said in a news release that takes about $270 per acre in crop inputs to get the corn crop planted and off to a good start, meaning Nebraska corn farmers will invest some $2.8 billion this spring. That figure does not include land costs, labor or equipment – it’s purely inputs like seed and fertilizer.
“Farmers make this multi-billion dollar investment every spring in the hope of producing more corn per acre, as they strive to get better every year,” Kelly Brunkhorst, the Nebraska Corn Board’s director of research, said in the release. “USDA’s planting intention numbers today, if realized; show how farmers respond to market signals with the investment necessary to meet demand.”
Good prices are the market signal for more corn acres, yet planting numbers can change depending on springtime weather. Last year’s March estimate, for example, was 9.5 million acres, which was later revised to 10.0 million. In the end, though, Nebraska farmers actually planted 9.85 million. The decrease from upward revision came due to weather conditions that prevented planting.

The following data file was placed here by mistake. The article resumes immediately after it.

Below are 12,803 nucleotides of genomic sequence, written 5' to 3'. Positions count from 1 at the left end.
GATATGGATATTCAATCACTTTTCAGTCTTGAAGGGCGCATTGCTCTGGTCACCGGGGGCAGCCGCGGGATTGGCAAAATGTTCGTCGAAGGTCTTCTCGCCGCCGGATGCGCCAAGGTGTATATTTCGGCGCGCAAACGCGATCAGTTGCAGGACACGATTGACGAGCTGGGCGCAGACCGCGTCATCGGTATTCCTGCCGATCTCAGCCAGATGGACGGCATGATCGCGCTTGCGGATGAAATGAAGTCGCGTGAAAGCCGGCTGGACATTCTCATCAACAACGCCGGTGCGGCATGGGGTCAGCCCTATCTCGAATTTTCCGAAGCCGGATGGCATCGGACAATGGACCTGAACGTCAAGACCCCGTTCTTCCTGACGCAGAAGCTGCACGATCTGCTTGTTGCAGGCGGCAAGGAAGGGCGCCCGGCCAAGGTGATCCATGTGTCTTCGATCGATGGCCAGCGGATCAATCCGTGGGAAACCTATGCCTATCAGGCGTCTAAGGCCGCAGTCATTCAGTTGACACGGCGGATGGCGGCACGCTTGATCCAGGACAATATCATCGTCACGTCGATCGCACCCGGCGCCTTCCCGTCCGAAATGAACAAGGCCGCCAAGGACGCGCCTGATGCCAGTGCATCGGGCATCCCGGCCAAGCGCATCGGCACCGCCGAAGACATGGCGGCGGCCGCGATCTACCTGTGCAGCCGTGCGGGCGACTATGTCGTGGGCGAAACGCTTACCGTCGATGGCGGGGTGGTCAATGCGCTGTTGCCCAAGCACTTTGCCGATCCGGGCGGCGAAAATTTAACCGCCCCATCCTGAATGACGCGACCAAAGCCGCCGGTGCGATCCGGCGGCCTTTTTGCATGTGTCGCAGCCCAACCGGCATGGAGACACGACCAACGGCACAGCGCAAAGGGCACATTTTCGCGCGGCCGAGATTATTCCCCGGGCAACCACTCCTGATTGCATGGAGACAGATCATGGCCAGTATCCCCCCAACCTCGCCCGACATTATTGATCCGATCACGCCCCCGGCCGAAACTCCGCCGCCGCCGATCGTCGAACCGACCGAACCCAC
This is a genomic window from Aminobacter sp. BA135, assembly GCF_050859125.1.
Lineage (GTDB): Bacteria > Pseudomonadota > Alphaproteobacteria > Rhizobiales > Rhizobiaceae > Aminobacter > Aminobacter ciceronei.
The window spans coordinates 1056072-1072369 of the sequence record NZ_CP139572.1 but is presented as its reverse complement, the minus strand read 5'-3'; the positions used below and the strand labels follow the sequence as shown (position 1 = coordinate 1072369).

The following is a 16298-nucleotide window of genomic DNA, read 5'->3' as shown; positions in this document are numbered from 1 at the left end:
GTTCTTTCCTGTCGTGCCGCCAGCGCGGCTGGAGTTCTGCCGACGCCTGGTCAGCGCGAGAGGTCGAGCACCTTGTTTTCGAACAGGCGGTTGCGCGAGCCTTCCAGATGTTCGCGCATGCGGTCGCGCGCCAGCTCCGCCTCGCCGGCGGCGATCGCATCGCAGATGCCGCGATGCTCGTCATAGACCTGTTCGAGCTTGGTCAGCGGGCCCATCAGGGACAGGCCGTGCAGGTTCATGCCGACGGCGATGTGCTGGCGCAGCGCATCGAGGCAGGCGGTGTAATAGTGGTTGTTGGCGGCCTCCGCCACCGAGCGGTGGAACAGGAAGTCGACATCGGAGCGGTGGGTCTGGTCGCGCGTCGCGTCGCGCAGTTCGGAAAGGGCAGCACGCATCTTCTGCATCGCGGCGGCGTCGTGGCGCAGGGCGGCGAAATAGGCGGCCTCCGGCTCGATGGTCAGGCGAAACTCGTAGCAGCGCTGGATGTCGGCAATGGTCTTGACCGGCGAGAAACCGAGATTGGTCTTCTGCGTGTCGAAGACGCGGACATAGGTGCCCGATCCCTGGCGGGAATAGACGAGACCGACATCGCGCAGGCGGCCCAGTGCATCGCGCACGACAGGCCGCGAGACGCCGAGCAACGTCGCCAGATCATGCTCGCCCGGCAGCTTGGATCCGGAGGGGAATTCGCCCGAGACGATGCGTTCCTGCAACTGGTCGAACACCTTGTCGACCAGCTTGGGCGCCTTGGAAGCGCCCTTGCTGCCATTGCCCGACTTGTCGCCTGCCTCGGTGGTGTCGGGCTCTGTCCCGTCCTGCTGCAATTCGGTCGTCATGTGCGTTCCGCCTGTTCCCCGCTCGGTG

Still, last year’s 9.85 million acres was the largest since the 1930s in Nebraska – and farmers intend to top that by 450,000 this year. Time will tell if that forecast holds true.
Nationally, USDA said farmers intend to plant 95.9 million acres this year. That's up 4 percent from last year’s 91.9 million planted acres. If realized it will be the most planted acres in the United States since 1937 when an estimated 97.2 million acres were planted.
The figure is also 1.9 million million acres more than what USDA used at its annual outlook forum earlier this year and 1.5 million more than the average estimates put out by analysts ahead of the report.
Good early spring weather has allowed some farmers in the Midwest to finish field work and begin planting. Brunkhorst said, however, that most farmers in Nebraska will hold off on planting until mid-April because crop insurance coverage doesn’t take effect until then and there’s still the risk of frost.
Historically in Nebraska, farmers begin planting in mid-April and wrap up as quickly as possible in May.
Other Nebraska crops planting intentions:
- Sorghum: 165,000 acres, up 10 percent from last year
- Dry edible beans: 155,000 acres, up 41 percent
- Oats: 75,000 acres, up 25 percent
- Soybeans: 4.7 million acres, down 4 percent
- All wheat: 1.4 million acres, down 11 percent
- Sugarbeet: 50,000 acres, down 4 percent
- All hay: 2.4 million acres, down 3 percent
- All sunflower: 50,000 acres, down 15 percent